This article is part of a series tracking the effects of the COVID-19 pandemic on major businesses, and will be updated. It was originally published on April 6.
For Apple Inc., the most valuable U.S. company, COVID-19 creates questions about supply and demand.
On the supply side, some factories in Apple’s AAPL, +2.88% Asian supply chain remained closed beyond the typical Lunar New Year holiday as the coronavirus spread across China. That included factories that assemble iPhones, Apple’s biggest moneymaker, which hurt Apple’s ability to stock up on the devices. China’s lockdowns helped contain the spread of the disease somewhat and many factories in the country resumed production, but a major resurgence of the outbreak could hinder that progress.
One positive sign is that Apple will be launching its lower-priced iPhone SE April 24. The release was reportedly pushed back from March, but it could serve as a test run for the company’s planned unveiling of a 5G iPhone later this year.
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With the disease spreading elsewhere, there are also questions about whether consumers will be willing to pay for Apple’s pricey gadgets amid an economic slowdown. Apple was rolling before the coronavirus outbreak, announcing record revenue in the holiday-shopping quarter and heading toward its first 5G-enabled iPhones, expected to be announced in September. Now, there are questions about consumers will want to spend more than $1,000 on the devices in large numbers even if Apple is able to launch them later this year.
There are similar questions for most of Apple’s other business units — such as iPads, Mac computers and even headphones — but the company’s services division should be fine. With many people staying at home, offerings like the App Store, Apple Music, and new gaming and video services could find more people willing to pay the comparatively lower prices for entertainment to enjoy on their Apple devices.
What the numbers are saying
Revenue: Apple forecast $63 billion to $67 billion in March-quarter revenue when it posted results on Jan. 28, prompting analysts surveyed by FactSet to set their forecasts at $65.1 billion by the end of January. By the end of the first calendar quarter, after Apple rescinded that guidance, analysts expected $57.3 billion.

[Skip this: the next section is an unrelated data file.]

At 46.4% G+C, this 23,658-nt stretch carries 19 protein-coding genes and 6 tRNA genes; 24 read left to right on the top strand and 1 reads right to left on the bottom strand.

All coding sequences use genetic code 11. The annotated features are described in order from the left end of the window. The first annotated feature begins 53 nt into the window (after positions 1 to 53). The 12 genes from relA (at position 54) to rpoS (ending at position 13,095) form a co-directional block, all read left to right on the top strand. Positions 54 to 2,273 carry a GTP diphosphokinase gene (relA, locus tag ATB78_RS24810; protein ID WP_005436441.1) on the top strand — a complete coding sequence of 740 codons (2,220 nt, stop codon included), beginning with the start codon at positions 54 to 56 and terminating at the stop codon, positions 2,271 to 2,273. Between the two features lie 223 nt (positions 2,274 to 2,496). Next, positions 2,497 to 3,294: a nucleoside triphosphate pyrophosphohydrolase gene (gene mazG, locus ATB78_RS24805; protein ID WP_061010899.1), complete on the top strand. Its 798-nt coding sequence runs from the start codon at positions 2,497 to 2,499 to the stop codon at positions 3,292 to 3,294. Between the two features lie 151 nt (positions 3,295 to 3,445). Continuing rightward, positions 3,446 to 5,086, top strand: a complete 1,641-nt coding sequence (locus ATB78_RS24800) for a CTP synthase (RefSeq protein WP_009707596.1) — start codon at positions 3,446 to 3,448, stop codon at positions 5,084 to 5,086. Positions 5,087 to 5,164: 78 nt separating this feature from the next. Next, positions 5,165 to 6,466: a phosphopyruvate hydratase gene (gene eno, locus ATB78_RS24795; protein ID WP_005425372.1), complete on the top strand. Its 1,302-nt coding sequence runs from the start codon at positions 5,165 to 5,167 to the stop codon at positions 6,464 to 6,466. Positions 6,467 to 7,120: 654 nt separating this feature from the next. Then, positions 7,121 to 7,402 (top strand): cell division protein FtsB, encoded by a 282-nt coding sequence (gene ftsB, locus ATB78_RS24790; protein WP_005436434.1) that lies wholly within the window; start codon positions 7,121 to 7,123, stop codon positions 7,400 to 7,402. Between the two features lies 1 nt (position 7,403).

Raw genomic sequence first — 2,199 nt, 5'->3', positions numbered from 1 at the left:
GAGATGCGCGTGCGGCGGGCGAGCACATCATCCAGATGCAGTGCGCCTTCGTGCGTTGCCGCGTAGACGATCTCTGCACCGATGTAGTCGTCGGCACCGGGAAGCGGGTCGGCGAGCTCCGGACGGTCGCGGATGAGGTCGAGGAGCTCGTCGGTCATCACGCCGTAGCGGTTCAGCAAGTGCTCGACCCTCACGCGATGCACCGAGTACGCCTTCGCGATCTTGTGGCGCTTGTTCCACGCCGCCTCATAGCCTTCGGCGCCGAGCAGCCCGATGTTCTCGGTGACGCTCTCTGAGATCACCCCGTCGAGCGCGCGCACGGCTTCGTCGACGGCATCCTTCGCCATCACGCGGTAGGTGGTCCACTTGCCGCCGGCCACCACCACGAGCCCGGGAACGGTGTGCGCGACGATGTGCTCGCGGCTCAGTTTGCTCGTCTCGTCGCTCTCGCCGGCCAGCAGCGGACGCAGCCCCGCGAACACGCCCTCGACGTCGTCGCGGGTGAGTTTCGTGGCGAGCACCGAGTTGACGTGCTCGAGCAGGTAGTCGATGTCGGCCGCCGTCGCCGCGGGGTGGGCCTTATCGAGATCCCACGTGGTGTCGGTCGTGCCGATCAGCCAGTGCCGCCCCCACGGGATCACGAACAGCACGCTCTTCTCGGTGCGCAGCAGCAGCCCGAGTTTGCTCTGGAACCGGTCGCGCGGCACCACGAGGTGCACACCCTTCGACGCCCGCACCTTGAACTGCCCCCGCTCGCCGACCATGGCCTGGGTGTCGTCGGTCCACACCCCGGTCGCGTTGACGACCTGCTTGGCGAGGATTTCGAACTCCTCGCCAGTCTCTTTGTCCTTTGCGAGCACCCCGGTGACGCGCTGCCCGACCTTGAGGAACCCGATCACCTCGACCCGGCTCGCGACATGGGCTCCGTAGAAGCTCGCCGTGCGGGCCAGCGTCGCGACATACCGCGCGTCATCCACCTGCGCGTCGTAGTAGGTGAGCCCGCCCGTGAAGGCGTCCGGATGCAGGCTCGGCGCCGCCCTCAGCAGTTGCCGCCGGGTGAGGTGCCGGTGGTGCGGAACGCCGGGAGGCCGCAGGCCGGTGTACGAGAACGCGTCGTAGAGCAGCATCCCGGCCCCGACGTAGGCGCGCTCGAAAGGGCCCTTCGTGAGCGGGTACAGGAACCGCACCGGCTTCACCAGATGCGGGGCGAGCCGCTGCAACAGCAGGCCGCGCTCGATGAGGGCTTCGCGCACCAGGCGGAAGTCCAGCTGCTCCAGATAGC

For the full fiscal year, analysts were projecting $270.45 billion as of the end of the first quarter, down from $273.88 billion at the end of January.
Earnings: Analysts modeled $2.45 in March-quarter earnings per share at the end of the first quarter, down from an estimate of $2.71 at the end of February and $2.99 at the end of January. For the full fiscal year, analysts were projecting $12.83 a share at the end of the first quarter, down from $13.80 at the end of January.
Stock movement: Apple’s stock lost 13.4% in the first quarter of the year, as the Dow Jones Industrial Average DJIA, +1.10% , which counts Apple as a component, lost 23%.
What the company is saying
April 16: Chief Executive Tim Cook said at a virtual meeting for employees that the company is preparing for the day when it can reopen stores and offices and that employees may be subject to temperature checks and social-distancing rules when they return to work, according to a Bloomberg report about the meeting. He also said Apple would continue to invest in development in a “really significant way,” per the report.
April 14: Apple announced the second-generation iPhone SE in a press release.
April 5: Cook said in a Twitter video that the company is looking to produce 1 million face shields a week for medical workers. Apple has already donated more than 20 million face masks.
March 13: Apple announced that it would be temporarily shutting stores while admitting that the situation in general remains fluid. “We do not yet know with certainty when the greatest risk will be behind us,” the company disclosed.
Feb. 27: Cook provided a small update while speaking on Fox Business, sharing that factories were ramping up production in Asia after the extended Lunar New Year holiday.